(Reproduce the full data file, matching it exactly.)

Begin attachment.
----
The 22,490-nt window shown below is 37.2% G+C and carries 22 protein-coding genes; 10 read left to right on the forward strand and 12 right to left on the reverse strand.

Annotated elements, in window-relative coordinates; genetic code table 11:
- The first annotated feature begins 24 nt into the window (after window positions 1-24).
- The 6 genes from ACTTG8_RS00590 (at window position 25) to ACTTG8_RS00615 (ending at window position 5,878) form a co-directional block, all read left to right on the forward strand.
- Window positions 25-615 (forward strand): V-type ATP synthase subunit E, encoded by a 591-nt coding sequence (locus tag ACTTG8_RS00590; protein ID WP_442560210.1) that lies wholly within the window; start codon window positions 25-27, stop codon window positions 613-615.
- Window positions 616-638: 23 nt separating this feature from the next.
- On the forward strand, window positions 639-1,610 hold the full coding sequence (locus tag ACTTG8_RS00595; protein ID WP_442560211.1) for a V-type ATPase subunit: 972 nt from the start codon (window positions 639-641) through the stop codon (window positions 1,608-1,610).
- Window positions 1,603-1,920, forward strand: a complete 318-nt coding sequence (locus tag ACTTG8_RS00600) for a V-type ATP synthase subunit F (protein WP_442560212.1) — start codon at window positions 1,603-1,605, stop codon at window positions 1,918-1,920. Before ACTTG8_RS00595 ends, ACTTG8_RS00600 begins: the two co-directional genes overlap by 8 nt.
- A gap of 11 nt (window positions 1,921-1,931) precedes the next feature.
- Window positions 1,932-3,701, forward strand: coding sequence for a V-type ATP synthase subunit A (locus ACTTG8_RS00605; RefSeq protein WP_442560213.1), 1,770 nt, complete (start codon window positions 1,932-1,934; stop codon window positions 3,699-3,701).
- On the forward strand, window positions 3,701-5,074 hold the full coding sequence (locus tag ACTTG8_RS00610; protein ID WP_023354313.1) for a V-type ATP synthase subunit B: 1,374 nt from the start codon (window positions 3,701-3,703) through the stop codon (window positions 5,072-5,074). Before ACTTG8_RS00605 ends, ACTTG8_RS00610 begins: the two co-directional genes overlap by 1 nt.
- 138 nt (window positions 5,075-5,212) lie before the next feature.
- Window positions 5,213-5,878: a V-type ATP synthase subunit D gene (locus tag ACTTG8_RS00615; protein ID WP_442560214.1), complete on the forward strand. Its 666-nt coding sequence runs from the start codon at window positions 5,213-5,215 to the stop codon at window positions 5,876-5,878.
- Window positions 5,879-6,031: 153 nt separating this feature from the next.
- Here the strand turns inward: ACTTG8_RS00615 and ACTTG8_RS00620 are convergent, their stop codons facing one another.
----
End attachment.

The 22,490-nt window shown below is 37.2% G+C and carries 22 protein-coding genes; 10 read left to right on the forward strand and 12 right to left on the reverse strand.

Annotated elements, in window-relative coordinates; genetic code table 11:
- The first annotated feature begins 24 nt into the window (after window positions 1-24).
- The 6 genes from ACTTG8_RS00590 (at window position 25) to ACTTG8_RS00615 (ending at window position 5,878) form a co-directional block, all read left to right on the forward strand.
- Window positions 25-615 (forward strand): V-type ATP synthase subunit E, encoded by a 591-nt coding sequence (locus tag ACTTG8_RS00590; protein ID WP_442560210.1) that lies wholly within the window; start codon window positions 25-27, stop codon window positions 613-615.
- Window positions 616-638: 23 nt separating this feature from the next.
- On the forward strand, window positions 639-1,610 hold the full coding sequence (locus tag ACTTG8_RS00595; protein ID WP_442560211.1) for a V-type ATPase subunit: 972 nt from the start codon (window positions 639-641) through the stop codon (window positions 1,608-1,610).
- Window positions 1,603-1,920, forward strand: a complete 318-nt coding sequence (locus tag ACTTG8_RS00600) for a V-type ATP synthase subunit F (protein WP_442560212.1) — start codon at window positions 1,603-1,605, stop codon at window positions 1,918-1,920. Before ACTTG8_RS00595 ends, ACTTG8_RS00600 begins: the two co-directional genes overlap by 8 nt.
- A gap of 11 nt (window positions 1,921-1,931) precedes the next feature.
- Window positions 1,932-3,701, forward strand: coding sequence for a V-type ATP synthase subunit A (locus ACTTG8_RS00605; RefSeq protein WP_442560213.1), 1,770 nt, complete (start codon window positions 1,932-1,934; stop codon window positions 3,699-3,701).
- On the forward strand, window positions 3,701-5,074 hold the full coding sequence (locus tag ACTTG8_RS00610; protein ID WP_023354313.1) for a V-type ATP synthase subunit B: 1,374 nt from the start codon (window positions 3,701-3,703) through the stop codon (window positions 5,072-5,074). Before ACTTG8_RS00605 ends, ACTTG8_RS00610 begins: the two co-directional genes overlap by 1 nt.
- 138 nt (window positions 5,075-5,212) lie before the next feature.
- Window positions 5,213-5,878: a V-type ATP synthase subunit D gene (locus tag ACTTG8_RS00615; protein ID WP_442560214.1), complete on the forward strand. Its 666-nt coding sequence runs from the start codon at window positions 5,213-5,215 to the stop codon at window positions 5,876-5,878.
- Window positions 5,879-6,031: 153 nt separating this feature from the next.
- Here the strand turns inward: ACTTG8_RS00615 and ACTTG8_RS00620 are convergent, their stop codons facing one another.